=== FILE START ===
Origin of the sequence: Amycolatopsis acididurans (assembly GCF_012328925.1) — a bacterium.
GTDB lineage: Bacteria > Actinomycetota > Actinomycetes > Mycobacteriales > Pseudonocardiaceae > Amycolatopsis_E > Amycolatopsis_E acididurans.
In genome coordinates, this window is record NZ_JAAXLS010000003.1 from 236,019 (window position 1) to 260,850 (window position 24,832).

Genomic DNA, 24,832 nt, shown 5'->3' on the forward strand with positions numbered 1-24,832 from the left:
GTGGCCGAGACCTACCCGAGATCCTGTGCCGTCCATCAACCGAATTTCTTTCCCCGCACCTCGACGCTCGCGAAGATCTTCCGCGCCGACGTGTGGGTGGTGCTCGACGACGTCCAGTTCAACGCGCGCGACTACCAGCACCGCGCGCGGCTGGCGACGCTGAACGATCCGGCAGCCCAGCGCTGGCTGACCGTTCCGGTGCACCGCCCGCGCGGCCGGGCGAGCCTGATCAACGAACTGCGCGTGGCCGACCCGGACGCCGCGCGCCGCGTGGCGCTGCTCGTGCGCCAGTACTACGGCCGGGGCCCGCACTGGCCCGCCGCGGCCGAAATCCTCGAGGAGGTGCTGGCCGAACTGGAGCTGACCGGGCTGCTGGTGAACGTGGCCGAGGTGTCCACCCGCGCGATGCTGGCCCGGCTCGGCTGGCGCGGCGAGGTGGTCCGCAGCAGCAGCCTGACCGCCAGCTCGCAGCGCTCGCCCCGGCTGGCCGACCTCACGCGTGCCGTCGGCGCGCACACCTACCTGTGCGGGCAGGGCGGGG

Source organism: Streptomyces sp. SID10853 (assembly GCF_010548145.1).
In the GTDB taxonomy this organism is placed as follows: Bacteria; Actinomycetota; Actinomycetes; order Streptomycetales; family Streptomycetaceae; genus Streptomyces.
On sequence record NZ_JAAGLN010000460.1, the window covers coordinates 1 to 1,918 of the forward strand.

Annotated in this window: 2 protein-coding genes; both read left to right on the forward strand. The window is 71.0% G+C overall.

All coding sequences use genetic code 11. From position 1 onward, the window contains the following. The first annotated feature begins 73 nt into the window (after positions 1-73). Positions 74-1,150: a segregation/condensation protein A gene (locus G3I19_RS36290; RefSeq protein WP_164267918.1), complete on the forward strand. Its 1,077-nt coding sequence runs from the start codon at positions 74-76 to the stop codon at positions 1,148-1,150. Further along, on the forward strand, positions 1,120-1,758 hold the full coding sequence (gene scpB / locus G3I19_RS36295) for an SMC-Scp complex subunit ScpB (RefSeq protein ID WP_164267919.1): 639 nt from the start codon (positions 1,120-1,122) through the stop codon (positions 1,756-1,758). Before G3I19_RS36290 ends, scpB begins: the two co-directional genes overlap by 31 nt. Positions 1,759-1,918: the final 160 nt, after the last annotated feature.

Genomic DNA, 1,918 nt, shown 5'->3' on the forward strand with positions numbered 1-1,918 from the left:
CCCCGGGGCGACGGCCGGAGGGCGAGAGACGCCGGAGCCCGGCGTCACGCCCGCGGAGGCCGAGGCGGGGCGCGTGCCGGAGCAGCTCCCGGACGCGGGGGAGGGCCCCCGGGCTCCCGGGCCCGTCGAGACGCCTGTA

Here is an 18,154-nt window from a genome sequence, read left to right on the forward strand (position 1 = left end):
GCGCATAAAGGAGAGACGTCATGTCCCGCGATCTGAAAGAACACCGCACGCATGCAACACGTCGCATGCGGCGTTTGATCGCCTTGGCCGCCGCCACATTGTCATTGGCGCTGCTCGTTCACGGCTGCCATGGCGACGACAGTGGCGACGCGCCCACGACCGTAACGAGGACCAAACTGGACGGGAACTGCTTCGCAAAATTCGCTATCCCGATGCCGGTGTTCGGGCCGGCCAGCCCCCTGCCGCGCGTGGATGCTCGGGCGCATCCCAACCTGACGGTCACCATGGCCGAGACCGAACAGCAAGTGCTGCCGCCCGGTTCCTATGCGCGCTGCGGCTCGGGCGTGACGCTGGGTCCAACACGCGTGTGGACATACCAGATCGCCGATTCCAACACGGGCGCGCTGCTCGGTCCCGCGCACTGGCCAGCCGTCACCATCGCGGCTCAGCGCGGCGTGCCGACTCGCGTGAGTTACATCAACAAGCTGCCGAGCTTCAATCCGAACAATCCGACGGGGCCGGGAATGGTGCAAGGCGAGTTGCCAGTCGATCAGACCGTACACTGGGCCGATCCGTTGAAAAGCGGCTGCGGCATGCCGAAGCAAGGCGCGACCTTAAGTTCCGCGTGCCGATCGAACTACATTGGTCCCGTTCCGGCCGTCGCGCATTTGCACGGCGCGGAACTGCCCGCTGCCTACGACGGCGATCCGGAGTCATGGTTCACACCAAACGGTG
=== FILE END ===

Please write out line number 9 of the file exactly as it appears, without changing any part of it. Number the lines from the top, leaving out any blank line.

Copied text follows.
Annotated in this window: 2 protein-coding genes; both read left to right on the forward strand. The window is 71.0% G+C overall.